Civil religion died on Monday night.
For more than 90 minutes, two presidential candidates traded charges on stage. The bitterness and solipsism of their debate offered an unnerving glimpse of American politics in a post-Christian age, devoid of the framework that has long bound the nation together.
Hillary Clinton may have offered little sense of humility, of obligation, of responsibility in Hempstead, but it was Donald Trump who directly rejected those virtues, reframing them instead as vices. He painted altruism as a sucker’s game, and left sacrifice for the losers. It was a performance that made clear one broader meaning of his candidacy—the eclipse of the values that long defined America.
Until now, the political debate has generally been framed by a set of shared principles, even if they’ve often been applied to contrary ends. Washington told his fellow citizens that they “have the same religion, manners, habits, and political principles”; Lincoln observed that they “read the same Bible and pray to the same God” even as “each invokes His aid against the other”; and Obama reminded them that they “worship an awesome God” in states both red and blue.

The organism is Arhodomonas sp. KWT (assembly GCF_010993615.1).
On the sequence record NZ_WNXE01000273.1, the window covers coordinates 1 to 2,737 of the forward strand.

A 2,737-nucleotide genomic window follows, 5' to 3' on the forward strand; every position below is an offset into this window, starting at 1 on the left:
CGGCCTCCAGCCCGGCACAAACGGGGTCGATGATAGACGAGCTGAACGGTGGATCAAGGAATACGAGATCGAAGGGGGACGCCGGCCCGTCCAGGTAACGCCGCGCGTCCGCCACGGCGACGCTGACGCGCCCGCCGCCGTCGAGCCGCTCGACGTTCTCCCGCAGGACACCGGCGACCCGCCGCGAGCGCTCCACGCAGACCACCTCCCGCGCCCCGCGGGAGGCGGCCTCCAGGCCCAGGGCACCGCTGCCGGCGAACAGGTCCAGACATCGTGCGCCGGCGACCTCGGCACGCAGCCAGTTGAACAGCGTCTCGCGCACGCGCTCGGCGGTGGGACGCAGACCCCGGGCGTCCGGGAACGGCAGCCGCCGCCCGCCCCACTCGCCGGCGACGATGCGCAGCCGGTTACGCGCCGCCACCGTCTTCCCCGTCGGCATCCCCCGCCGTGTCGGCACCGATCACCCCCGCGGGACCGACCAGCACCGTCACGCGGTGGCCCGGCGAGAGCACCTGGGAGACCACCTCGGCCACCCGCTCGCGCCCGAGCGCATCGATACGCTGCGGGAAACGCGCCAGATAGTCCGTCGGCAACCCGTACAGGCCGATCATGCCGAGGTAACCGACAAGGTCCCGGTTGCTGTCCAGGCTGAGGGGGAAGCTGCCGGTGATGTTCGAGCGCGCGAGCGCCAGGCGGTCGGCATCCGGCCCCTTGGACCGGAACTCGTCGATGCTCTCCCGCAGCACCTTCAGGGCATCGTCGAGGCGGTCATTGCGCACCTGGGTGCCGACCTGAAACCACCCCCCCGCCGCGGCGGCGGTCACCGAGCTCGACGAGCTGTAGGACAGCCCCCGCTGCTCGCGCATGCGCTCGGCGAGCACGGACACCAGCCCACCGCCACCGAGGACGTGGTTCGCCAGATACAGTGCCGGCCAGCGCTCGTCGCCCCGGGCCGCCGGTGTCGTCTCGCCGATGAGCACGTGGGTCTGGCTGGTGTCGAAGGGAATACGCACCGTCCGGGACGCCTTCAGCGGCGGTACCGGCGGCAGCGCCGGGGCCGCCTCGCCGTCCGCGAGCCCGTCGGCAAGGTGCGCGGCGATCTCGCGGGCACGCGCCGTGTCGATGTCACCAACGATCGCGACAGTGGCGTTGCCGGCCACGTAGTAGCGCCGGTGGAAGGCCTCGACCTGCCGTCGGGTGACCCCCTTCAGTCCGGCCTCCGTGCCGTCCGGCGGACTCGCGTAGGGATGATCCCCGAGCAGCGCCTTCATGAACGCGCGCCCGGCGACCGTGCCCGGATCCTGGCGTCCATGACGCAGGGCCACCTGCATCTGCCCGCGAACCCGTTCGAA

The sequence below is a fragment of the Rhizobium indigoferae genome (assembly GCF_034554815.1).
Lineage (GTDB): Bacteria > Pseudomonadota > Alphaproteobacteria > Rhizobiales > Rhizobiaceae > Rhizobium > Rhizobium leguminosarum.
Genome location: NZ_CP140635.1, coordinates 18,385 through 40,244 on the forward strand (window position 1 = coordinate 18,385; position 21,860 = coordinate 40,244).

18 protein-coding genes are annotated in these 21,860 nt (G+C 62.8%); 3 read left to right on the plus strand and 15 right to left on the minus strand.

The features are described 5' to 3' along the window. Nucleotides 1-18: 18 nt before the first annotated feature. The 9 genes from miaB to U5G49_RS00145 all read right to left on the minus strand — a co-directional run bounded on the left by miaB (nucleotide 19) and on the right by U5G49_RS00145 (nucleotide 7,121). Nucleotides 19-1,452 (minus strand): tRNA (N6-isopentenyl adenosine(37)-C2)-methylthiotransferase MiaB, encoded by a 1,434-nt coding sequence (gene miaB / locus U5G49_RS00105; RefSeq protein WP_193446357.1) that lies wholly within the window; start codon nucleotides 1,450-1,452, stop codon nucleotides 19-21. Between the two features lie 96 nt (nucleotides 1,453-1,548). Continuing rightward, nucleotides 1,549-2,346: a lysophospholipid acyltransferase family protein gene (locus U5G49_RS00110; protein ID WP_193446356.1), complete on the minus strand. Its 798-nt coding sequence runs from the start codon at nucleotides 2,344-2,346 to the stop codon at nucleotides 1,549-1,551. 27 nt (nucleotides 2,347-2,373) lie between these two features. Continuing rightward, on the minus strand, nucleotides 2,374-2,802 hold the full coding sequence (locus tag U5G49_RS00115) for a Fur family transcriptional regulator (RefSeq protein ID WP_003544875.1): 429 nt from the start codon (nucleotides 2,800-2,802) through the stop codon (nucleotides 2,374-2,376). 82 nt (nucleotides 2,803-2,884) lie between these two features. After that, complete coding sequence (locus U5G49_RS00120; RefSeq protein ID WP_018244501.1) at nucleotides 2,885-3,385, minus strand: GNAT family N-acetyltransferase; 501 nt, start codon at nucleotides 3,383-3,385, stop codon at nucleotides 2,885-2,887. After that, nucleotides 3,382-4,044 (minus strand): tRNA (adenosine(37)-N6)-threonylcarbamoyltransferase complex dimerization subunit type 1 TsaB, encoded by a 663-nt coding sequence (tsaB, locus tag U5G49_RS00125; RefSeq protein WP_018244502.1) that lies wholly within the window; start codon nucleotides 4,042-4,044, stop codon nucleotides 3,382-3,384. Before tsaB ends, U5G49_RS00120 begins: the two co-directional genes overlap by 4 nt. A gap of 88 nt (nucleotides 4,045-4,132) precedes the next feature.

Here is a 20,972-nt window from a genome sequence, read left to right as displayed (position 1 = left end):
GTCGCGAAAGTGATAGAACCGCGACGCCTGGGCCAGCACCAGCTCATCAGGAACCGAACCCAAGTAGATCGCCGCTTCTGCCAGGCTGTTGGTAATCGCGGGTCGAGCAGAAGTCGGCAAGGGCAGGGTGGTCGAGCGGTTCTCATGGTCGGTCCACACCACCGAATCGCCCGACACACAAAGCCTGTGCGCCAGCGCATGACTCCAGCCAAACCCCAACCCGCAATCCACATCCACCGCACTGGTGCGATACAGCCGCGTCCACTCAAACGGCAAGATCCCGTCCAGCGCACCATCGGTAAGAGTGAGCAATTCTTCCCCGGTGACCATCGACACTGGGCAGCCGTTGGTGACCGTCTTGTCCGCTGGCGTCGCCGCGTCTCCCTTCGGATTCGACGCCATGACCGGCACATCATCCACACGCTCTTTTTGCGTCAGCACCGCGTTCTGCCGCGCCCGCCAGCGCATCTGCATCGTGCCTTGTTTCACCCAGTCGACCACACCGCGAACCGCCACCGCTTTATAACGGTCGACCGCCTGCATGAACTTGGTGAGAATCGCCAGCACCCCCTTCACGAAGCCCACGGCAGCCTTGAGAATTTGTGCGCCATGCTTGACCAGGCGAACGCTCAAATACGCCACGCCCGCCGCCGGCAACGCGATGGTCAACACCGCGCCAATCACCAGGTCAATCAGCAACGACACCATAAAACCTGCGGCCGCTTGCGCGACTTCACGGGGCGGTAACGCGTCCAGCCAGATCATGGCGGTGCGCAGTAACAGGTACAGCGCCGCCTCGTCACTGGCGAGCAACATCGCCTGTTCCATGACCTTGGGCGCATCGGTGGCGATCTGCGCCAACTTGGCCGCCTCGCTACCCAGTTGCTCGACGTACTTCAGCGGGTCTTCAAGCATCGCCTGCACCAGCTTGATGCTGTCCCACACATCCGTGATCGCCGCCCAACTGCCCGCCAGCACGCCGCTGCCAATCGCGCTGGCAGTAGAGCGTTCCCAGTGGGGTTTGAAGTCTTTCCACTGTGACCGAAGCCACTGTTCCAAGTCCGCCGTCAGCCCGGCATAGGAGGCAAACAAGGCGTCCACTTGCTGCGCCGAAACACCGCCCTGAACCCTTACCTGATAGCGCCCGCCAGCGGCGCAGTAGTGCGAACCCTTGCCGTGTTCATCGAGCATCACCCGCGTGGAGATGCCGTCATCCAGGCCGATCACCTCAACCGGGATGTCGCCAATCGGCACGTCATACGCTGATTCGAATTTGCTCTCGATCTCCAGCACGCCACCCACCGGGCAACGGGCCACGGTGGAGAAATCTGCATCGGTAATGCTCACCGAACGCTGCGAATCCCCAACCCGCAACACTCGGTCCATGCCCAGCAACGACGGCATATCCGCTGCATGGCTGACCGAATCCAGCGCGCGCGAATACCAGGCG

America may never have been a Christian nation, but its civil religion drew heavily on Judeo-Christian values. Americans long subscribed to the belief, as the sociologist Robert Bellah famously put it, that they shoulder a peculiar “obligation, both collective and individual, to carry out God’s will on earth.” That, Bellah argued, constituted a shared civil religion, one capable of binding together a diverse nation.